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21 October 2021 The on-line newspaper devoted to the world of transports 04:44 GMT+2



October 4, 2021

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ETF and ECSA study highlights challenges to establishing a European seafarers' data collection system

Existing sources are incomplete, inhomogeneous and partial

On 30 September, the European trade union of transport European Transport Workers' Federation (ETF) and the European Community Shipowners' Association Associations (ECSA) have concluded the Mapping of Maritime project Professionals (MapMar) which lasted 32 months and had the goal of evaluating how to obtain more data accurate and comparable and more standardized information on the European labour force in the maritime transport sector, given the current insufficient amount of reliable and homogeneous data on the number of persons available for employment in the maritime work of the European Union. In particular, the purpose of the project, which was funded by the EU, was to examine how to improve the way they are collected data on the employment of seafarers and to offer concrete proposals on how to create a proper data collection system.

The study identified and analyzed 93 data sources in 30 countries that can be divided into three main types: systems that contain details on the certification of seafarers; systems more general aimed at collecting employment data in a series of sectors; social security systems. From the exam deepened of these sources has emerged a mixed panorama and complex. The analysis showed that within each of the three types of data sources there is a wide range in terms of public accessibility, coverage, detail and specificity. Each of the three types of sources is also also limited, to a greater or lesser extent, in relation to what can contribute to a clear and accurate description of the workforce in the maritime sector. In fact, in most cases, systems collecting data on seafarers cannot reveal whether a seafarer is active or not. In addition, these Sources rarely include specific data on seafarers. Finally, the specific social security systems for seafarers they often have relevant data, but these are systems that they are not universal in all EU states, they collect data particularly sensitive and may not cover all seafarers of the nation.

The project therefore showed that none of the sources of data collecting information on seafarers has as its function main elaboration of a detailed mapping of the force work in the maritime field and data are often collected, classified, stored, adapted and controlled in such a way as to make it difficult to compare sources, between groups of seafarers or between nations as it is difficult or impossible to comparison of data from a range of different sources.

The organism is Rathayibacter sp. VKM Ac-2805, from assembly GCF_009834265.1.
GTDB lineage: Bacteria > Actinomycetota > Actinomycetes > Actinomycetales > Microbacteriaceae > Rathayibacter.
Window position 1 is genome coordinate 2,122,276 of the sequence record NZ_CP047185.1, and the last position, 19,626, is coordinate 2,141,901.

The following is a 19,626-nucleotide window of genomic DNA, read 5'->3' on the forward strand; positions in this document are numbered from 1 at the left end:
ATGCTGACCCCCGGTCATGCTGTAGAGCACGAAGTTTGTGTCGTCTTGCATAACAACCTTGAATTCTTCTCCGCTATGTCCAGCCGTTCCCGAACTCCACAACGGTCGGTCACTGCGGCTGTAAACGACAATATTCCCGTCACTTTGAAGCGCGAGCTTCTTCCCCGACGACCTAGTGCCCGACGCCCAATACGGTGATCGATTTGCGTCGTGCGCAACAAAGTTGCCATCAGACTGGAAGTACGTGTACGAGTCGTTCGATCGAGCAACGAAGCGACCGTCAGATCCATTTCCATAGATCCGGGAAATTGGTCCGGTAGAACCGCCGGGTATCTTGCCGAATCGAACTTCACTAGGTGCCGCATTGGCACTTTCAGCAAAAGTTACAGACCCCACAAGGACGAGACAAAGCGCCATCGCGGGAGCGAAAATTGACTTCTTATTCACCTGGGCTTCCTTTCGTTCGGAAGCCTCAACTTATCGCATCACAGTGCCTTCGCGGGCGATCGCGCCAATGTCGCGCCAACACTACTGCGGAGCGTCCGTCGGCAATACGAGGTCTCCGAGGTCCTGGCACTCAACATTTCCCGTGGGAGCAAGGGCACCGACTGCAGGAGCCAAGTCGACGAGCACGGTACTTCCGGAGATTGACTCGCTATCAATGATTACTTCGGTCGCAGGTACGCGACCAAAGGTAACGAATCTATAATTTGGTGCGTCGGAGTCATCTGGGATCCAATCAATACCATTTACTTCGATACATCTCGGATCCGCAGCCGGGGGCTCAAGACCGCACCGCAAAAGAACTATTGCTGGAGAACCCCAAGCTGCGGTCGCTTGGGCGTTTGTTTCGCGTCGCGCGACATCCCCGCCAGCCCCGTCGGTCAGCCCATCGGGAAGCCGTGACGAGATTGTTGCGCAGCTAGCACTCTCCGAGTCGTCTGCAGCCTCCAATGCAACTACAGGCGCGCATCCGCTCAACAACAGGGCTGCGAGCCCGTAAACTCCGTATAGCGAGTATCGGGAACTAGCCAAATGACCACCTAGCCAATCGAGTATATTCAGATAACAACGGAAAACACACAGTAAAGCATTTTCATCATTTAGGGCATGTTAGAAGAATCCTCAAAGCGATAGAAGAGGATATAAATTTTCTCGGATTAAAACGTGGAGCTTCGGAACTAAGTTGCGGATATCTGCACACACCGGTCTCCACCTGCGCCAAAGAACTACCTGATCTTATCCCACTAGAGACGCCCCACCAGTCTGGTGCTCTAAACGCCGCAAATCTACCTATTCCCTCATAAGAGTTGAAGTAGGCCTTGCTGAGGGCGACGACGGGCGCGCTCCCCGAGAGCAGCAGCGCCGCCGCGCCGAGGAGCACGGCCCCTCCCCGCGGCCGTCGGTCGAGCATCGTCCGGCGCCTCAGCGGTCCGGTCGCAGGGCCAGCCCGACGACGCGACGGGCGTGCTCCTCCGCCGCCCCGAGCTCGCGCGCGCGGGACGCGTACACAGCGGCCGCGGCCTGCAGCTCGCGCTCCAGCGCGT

If the ETF and ECSA study notes that this is the base from which to define protocols for the development of a robust and reliable European data collection system, however highlights that the strategic planning and development of policies require valid data that is comparable and relative to the nations that at the time. Also, given the rapid evolution of changes in the various sectors including that maritime, it is particularly important that these data are as up-to-date as possible.

According to ETF and ECSA, data related to the certifications of seafarers should be the basis of any maritime labour force survey at European level and, in addition, a coherent set of data on seafarers rendered publicly available from all administrations would allow comparisons over time that are currently not possible.

Noting that, however, also a set of data collected on these bases would still have a limitation, that is, it would include all those who have certificates in force regardless of the whether seafarers are working or not, the study suggests two possible approaches to cope with this limitation: first where an adjustment could be made in a consistent manner, transparent and reliable to take into account the estimated number of this type of seafarers within the data set collected by each administration, adjustment that should be updated regularly to ensure that it continues to reflect the current situation; secondly, the data of the certificates may be attached to those in the databases tax or social security in order to provide an updated indication and accurate as to whether seafarers are working at sea or less.

Commenting on the results of the study, Estelle Brentnall, responsible for the maritime sector of the ETF, noted that "now we have a clearer picture of the data situation of seafarers and this - he underlined - offers us an excellent opportunities to contribute significantly to the construction of a large-scale data collection system at the level European in the maritime sector. From now on our municipality the objective of ETFs and ECSAs will be to address all our efforts to find the best way to submit these results to EU policymakers'.

"We are convinced - commented Rosella Marasco, Director of Social and Legal Affairs of ECSA - what accurate data, reliable and standardized of the professionals of the sea are essential for the development of appropriate policy responses to challenges facing the shipping industry. Together with the our ETF social partner - Marasco agreed - we do not see the time to establish a constructive dialogue with those responsible EU politicians for the benefit of the maritime community'.




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